An important goal of this work was to carry out mechanical testing on the ULDPE whole polymer and its fractions. Included among the measured mechanical properties are; Young's modulus, toughness, max strain, and maximum load; results are listed in Table 2. Overall, whole polymer exhibited properties such as toughness, break stress, and max strain values which were greater than any of the fractions. An exception to this trend is Young's modulus, which while lower for the whole polymer and the more branched fractions (U2-U5) was noticeably greater for the more linear fractions (U6 and U7). Another noticeable difference exists between branched fractions (U2 through U6) and the linear fraction U7. Fraction U7 is characterized by having a lower elongation to break, and a corresponding low toughness value; it generally behaves as a "brittle" material compared with U2 through U6.

Additionally, dynamic mechanical behavior and in particular, the [Alpha] and [Beta] transitions were examined. As seen in Fig. 8 the [Alpha] transition temperature increases with decreasing comonomer content. The [Alpha]-relaxation is a transition whose position depends on lamellar thickness of the polymer. Corroborating evidence is provided by DSC data shown in Fig. 7B where fraction U7 has a higher melting temperature implying a larger stem length.

The [Beta]-relaxation has been reported by Popli et al. (12) to be due to interfacial material and hence the [TABULAR DATA FOR TABLE 2 OMITTED] existence of a crystalline phase is necessary for the existence of a [Beta] transition. Others (14,15) have attributed it to branch points and in particular, the intensity of the transition was related to branch content. However, more recent studies have questioned these assignments and have supported the concept that the [Beta]-relaxation is the glass transition temperature for this polymer type (13). The T-transition is a low temperature relaxation process found at [approximately equal to] -120 [degrees] C. It was observed in all fractions and the whole ULDPE polymer.


13C-Nuclear magnetic resonance was performed on ULDPE and its fractions. The spectrum of the whole polymer is shown in Fig. 9 together with resonance assignments. These follow the commonly accepted terminology for an ethylene/octene copolymer shown below:


The polymer is characterized by having hexyl branches (32.2 ppm). In addition to the previously determined comonomer content, average sequence lengths together with the number of SCB/1000 C were calculated and are shown in Table 3. As anticipated, while comonomer content decreased the average sequence lengths of ethylene increased. These compared favorably to those calculated from Bernoullian statistics.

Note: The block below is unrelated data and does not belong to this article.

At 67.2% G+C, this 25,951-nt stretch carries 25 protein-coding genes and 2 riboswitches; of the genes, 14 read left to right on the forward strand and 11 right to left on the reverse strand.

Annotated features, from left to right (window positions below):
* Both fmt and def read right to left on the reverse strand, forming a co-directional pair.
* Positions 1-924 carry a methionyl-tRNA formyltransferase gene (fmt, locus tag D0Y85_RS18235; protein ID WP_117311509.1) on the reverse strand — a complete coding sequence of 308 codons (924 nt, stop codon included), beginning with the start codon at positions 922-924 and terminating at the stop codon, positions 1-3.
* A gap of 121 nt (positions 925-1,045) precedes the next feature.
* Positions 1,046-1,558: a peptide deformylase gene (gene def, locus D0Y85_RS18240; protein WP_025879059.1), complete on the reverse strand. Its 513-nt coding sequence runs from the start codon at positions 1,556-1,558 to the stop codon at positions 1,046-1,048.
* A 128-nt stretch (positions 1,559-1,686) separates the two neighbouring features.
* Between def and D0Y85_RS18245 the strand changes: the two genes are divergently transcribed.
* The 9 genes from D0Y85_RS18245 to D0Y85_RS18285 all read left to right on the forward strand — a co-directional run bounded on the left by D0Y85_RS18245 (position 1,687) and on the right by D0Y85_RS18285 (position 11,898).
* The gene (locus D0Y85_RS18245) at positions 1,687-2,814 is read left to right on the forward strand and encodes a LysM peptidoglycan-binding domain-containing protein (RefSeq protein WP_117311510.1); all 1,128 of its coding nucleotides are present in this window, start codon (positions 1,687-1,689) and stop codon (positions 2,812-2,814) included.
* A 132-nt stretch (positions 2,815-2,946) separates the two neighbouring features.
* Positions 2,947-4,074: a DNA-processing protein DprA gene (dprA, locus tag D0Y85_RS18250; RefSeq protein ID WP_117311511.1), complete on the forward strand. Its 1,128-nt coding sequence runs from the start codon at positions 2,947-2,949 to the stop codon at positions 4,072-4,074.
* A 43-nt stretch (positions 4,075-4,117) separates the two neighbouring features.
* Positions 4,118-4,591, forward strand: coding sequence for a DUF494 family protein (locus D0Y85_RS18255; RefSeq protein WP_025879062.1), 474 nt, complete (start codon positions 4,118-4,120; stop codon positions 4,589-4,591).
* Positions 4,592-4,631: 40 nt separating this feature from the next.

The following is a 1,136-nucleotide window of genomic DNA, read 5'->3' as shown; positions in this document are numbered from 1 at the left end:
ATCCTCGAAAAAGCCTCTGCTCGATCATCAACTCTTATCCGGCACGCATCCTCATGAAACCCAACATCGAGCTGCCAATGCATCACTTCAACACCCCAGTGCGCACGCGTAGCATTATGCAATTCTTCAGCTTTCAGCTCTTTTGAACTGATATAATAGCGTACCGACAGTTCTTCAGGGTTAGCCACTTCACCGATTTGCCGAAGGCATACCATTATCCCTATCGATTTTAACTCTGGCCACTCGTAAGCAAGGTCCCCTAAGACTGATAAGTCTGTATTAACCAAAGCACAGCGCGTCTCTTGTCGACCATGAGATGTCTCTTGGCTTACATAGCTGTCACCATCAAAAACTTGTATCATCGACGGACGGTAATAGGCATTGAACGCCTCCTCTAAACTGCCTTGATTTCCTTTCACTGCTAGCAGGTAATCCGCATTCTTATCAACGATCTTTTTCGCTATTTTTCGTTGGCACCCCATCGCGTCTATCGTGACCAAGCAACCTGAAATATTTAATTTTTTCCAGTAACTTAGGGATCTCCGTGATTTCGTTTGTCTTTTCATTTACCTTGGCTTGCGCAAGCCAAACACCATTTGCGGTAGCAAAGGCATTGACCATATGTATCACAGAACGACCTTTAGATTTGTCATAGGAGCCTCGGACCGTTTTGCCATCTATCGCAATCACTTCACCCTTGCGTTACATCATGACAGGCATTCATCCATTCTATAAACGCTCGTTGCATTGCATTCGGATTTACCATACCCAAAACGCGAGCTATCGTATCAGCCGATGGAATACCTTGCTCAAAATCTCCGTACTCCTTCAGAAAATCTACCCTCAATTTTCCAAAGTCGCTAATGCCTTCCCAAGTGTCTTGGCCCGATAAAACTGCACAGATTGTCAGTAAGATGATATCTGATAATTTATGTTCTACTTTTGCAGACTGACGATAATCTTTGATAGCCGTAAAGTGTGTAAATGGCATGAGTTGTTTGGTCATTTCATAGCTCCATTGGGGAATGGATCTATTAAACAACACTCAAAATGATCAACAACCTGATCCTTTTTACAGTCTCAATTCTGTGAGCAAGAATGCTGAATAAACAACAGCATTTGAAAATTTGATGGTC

The ethylene/octene copolymer investigated in this paper was characterized with a number of techniques. From this series of experiments a number of conclusions can be drawn.

1) Fractionation with respect to short chain branching revealed a heterogeneous polymer having a bimodal SCB distribution and an elution range of approximately 75 [degrees] C. Individual fractions were characteristically unimodal in character and eluted over a narrow temperature range. The branching calibration curve was a straight line with a negative slope.

2) Fractionation by TREF followed by molecular weight analysis disclosed a noticeable decrease in molecular weight with an increase in the number of short chain branches. In addition, individual fractions had a lower molecular weight distribution compared to the whole polymer.

3) DSC analysis of ULDPE and its fractions provided additional evidence regarding the heterogeneous character of the resin. Interestingly, fraction U7 had a significantly higher melting point than the whole polymer.

4) Mechanical measurements such as toughness provided additional insight into the synergistic behavior of fractions visa vis whole polymer. Accordingly ductile behavior was noted for the "branched" (U2-U6) fractions in contrast to the brittle nature of the "linear" U7 sample.

5) Density which is an accurate indicator of structural irregularities in a polymer was noted to decrease with increasing short chain branching and comonomer content.

6) The 13C NMR experiments showed unequivocally the exclusive existence of hexyl type branches in the whole polymer and its fractions. Average sequence lengths of ethylene were noted to vary 15 fold from the highly branched to the linear fraction (U7).


The authors wish to thank the donors of the Petroleum Research Fund administered by the American Chemical Society for support of this work. Dr. W. Knight of Dow Chemical-Texas kindly performed the GPC measurements. L. Wild of Quantum Chemical, S. L. Peterson of PSU and H2K of State College gave us invaluable assistance in the setup of our original TREF apparatus.


1. L. C. Rundloff, in Modern Plastics Encyclopedia, p. 53, McGraw-Hill, New York (1990).

2. L. Wild, T. R. Ryle, D. C. Knobeloch, and I. R. Peat, J. Polym. Sci. Polym. Phys. Ed., 20, 441 (1982).

3. L. Wild, T. R. Ryle, and D. C. Knobeloch, Am. Chem. Soc., Div. Polym. Chem. Polym. Prepr., 23, 133 (1982).

4. D. C. Knobeloch and L. Wild, presentation at Polyolefins IV Conference, p. 427 Society of Plastics Engineers (February 27, 1984).

5. L. Wild and T. Ryle, Am. Chem. Soc., Div. Polym. Chem. Polym. Prepr., 18, 182 (1977).

6. F. M. Mirabella, International GPC Symposium '87, p. 180, Itasca, Ill. (1987).

7. Annual Book of Standards, 8.02, D1708-84, (1991).

8. M. De Pooter, P. B. Smith, K. K. Dohrer, K. F. Bennett, M. D. Meadows, C. G. Smith, H. P. Schouwenaars, and R. A. Geerards, J. Appl. Polym. Sci., 42, 399 (1991).

9. P. Schouterden, G. Groenickx, and B. Van der Heijden, F. Jansen, Polymer, 2099 11987).

10. F. M. Mirabella and E. A. Ford, J. Polym. Sci. Polym. Phys. Ed., 25, 777 (1987).

11. T. Usami, Y. Gotoh, and S. Takayama, Macromolecules, 19, 2722 (1986).

12. R. Popli, M. Glotin, and L. Mandelkern, J. Polym. Sci., Polym. Phys. Ed., 22, 40 (1984).

13. H. Sha, X. Zhang, and I. R. Harrison, Thermochemica Acta, 192, 233 (1991).

14. W. G. Oakes and D. W. Robinson, J. Polym. Sci., 14, 505 (1954).

15. D. E. Kline, J. A. Sauer, and A. E. Woodward, J. Polym. Sci., 22, 455 (1956).

16. L. D. Cady, Plast. Eng., January 1987, p. 25.
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Author:Karoglanian, Serop A.; Harrison, Ian R.
Publication:Polymer Engineering and Science
Date:Mar 15, 1996